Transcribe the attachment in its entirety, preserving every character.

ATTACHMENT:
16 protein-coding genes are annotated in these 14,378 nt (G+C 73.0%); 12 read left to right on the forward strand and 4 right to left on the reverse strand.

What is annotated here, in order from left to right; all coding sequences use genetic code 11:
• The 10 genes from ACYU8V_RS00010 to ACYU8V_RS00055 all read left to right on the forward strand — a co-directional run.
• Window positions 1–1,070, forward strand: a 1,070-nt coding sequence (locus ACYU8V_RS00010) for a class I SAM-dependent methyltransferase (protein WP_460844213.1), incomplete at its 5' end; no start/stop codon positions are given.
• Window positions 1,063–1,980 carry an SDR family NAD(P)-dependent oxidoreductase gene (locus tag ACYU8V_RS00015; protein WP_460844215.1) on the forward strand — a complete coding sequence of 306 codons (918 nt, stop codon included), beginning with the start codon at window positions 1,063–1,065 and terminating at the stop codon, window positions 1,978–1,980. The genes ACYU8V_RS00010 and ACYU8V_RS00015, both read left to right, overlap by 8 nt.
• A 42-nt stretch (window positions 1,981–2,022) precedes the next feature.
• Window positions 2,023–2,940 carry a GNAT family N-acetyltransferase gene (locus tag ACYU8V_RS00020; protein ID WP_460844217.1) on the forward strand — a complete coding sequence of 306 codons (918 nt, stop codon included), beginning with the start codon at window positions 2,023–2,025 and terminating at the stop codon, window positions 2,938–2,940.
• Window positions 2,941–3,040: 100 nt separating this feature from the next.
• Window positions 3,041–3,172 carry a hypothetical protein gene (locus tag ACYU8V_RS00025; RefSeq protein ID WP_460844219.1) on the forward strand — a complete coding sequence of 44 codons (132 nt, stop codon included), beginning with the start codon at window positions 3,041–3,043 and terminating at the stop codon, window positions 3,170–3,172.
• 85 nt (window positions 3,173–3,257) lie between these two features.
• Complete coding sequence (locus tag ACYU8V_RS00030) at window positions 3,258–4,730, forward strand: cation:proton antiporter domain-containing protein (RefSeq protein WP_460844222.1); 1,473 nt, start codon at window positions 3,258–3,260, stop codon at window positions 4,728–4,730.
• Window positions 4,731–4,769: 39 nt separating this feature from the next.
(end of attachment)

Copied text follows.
16 protein-coding genes are annotated in these 14,378 nt (G+C 73.0%); 12 read left to right on the forward strand and 4 right to left on the reverse strand.

What is annotated here, in order from left to right; all coding sequences use genetic code 11:
• The 10 genes from ACYU8V_RS00010 to ACYU8V_RS00055 all read left to right on the forward strand — a co-directional run.
• Window positions 1–1,070, forward strand: a 1,070-nt coding sequence (locus ACYU8V_RS00010) for a class I SAM-dependent methyltransferase (protein WP_460844213.1), incomplete at its 5' end; no start/stop codon positions are given.
• Window positions 1,063–1,980 carry an SDR family NAD(P)-dependent oxidoreductase gene (locus tag ACYU8V_RS00015; protein WP_460844215.1) on the forward strand — a complete coding sequence of 306 codons (918 nt, stop codon included), beginning with the start codon at window positions 1,063–1,065 and terminating at the stop codon, window positions 1,978–1,980. The genes ACYU8V_RS00010 and ACYU8V_RS00015, both read left to right, overlap by 8 nt.
• A 42-nt stretch (window positions 1,981–2,022) precedes the next feature.
• Window positions 2,023–2,940 carry a GNAT family N-acetyltransferase gene (locus tag ACYU8V_RS00020; protein ID WP_460844217.1) on the forward strand — a complete coding sequence of 306 codons (918 nt, stop codon included), beginning with the start codon at window positions 2,023–2,025 and terminating at the stop codon, window positions 2,938–2,940.
• Window positions 2,941–3,040: 100 nt separating this feature from the next.
• Window positions 3,041–3,172 carry a hypothetical protein gene (locus tag ACYU8V_RS00025; RefSeq protein ID WP_460844219.1) on the forward strand — a complete coding sequence of 44 codons (132 nt, stop codon included), beginning with the start codon at window positions 3,041–3,043 and terminating at the stop codon, window positions 3,170–3,172.
• 85 nt (window positions 3,173–3,257) lie between these two features.
• Complete coding sequence (locus tag ACYU8V_RS00030) at window positions 3,258–4,730, forward strand: cation:proton antiporter domain-containing protein (RefSeq protein WP_460844222.1); 1,473 nt, start codon at window positions 3,258–3,260, stop codon at window positions 4,728–4,730.
• Window positions 4,731–4,769: 39 nt separating this feature from the next.